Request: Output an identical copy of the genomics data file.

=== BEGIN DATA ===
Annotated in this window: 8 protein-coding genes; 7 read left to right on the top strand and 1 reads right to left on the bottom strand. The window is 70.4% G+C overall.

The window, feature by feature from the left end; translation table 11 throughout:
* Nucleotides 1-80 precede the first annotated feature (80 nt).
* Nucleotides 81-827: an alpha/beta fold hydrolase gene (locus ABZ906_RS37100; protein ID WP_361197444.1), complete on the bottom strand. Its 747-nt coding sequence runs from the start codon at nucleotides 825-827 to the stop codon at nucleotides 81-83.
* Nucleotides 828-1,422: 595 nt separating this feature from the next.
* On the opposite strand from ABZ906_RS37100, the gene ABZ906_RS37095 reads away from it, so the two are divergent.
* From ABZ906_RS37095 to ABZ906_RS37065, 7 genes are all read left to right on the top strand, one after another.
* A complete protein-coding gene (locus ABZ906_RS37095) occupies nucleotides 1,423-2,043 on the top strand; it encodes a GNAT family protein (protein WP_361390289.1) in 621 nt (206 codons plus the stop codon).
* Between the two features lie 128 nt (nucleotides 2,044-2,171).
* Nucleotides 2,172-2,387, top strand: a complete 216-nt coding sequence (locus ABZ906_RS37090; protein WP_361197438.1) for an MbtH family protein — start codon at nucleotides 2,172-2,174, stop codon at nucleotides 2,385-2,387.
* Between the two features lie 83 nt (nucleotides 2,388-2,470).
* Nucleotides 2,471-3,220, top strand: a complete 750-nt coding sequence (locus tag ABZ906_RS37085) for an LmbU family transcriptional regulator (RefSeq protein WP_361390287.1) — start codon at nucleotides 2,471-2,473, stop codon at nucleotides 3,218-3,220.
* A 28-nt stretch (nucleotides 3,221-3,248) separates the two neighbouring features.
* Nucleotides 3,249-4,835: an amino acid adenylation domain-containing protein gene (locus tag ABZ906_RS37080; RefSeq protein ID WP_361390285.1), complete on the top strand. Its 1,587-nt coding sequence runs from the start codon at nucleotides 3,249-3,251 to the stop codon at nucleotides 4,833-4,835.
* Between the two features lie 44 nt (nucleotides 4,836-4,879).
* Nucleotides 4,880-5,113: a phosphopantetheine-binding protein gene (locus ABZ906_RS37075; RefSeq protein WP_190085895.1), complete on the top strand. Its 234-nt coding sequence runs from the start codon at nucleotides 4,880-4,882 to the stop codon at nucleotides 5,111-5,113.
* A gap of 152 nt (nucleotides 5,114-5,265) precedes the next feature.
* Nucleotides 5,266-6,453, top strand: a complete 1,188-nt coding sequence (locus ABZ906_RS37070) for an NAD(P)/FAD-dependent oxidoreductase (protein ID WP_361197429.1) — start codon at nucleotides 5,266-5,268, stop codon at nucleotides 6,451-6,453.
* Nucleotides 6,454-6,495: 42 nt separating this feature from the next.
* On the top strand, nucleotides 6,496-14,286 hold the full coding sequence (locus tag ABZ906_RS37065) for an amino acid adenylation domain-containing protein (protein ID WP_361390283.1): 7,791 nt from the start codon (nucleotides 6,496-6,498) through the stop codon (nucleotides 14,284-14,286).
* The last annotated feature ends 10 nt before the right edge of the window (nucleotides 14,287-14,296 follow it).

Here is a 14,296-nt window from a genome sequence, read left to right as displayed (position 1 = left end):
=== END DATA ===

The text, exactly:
Annotated in this window: 8 protein-coding genes; 7 read left to right on the top strand and 1 reads right to left on the bottom strand. The window is 70.4% G+C overall.

The window, feature by feature from the left end; translation table 11 throughout:
* Nucleotides 1-80 precede the first annotated feature (80 nt).
* Nucleotides 81-827: an alpha/beta fold hydrolase gene (locus ABZ906_RS37100; protein ID WP_361197444.1), complete on the bottom strand. Its 747-nt coding sequence runs from the start codon at nucleotides 825-827 to the stop codon at nucleotides 81-83.
* Nucleotides 828-1,422: 595 nt separating this feature from the next.
* On the opposite strand from ABZ906_RS37100, the gene ABZ906_RS37095 reads away from it, so the two are divergent.
* From ABZ906_RS37095 to ABZ906_RS37065, 7 genes are all read left to right on the top strand, one after another.
* A complete protein-coding gene (locus ABZ906_RS37095) occupies nucleotides 1,423-2,043 on the top strand; it encodes a GNAT family protein (protein WP_361390289.1) in 621 nt (206 codons plus the stop codon).
* Between the two features lie 128 nt (nucleotides 2,044-2,171).
* Nucleotides 2,172-2,387, top strand: a complete 216-nt coding sequence (locus ABZ906_RS37090; protein WP_361197438.1) for an MbtH family protein — start codon at nucleotides 2,172-2,174, stop codon at nucleotides 2,385-2,387.
* Between the two features lie 83 nt (nucleotides 2,388-2,470).
* Nucleotides 2,471-3,220, top strand: a complete 750-nt coding sequence (locus tag ABZ906_RS37085) for an LmbU family transcriptional regulator (RefSeq protein WP_361390287.1) — start codon at nucleotides 2,471-2,473, stop codon at nucleotides 3,218-3,220.
* A 28-nt stretch (nucleotides 3,221-3,248) separates the two neighbouring features.
* Nucleotides 3,249-4,835: an amino acid adenylation domain-containing protein gene (locus tag ABZ906_RS37080; RefSeq protein ID WP_361390285.1), complete on the top strand. Its 1,587-nt coding sequence runs from the start codon at nucleotides 3,249-3,251 to the stop codon at nucleotides 4,833-4,835.
* Between the two features lie 44 nt (nucleotides 4,836-4,879).
* Nucleotides 4,880-5,113: a phosphopantetheine-binding protein gene (locus ABZ906_RS37075; RefSeq protein WP_190085895.1), complete on the top strand. Its 234-nt coding sequence runs from the start codon at nucleotides 4,880-4,882 to the stop codon at nucleotides 5,111-5,113.
* A gap of 152 nt (nucleotides 5,114-5,265) precedes the next feature.
* Nucleotides 5,266-6,453, top strand: a complete 1,188-nt coding sequence (locus ABZ906_RS37070) for an NAD(P)/FAD-dependent oxidoreductase (protein ID WP_361197429.1) — start codon at nucleotides 5,266-5,268, stop codon at nucleotides 6,451-6,453.
* Nucleotides 6,454-6,495: 42 nt separating this feature from the next.
* On the top strand, nucleotides 6,496-14,286 hold the full coding sequence (locus tag ABZ906_RS37065) for an amino acid adenylation domain-containing protein (protein ID WP_361390283.1): 7,791 nt from the start codon (nucleotides 6,496-6,498) through the stop codon (nucleotides 14,284-14,286).
* The last annotated feature ends 10 nt before the right edge of the window (nucleotides 14,287-14,296 follow it).

Here is a 14,296-nt window from a genome sequence, read left to right as displayed (position 1 = left end):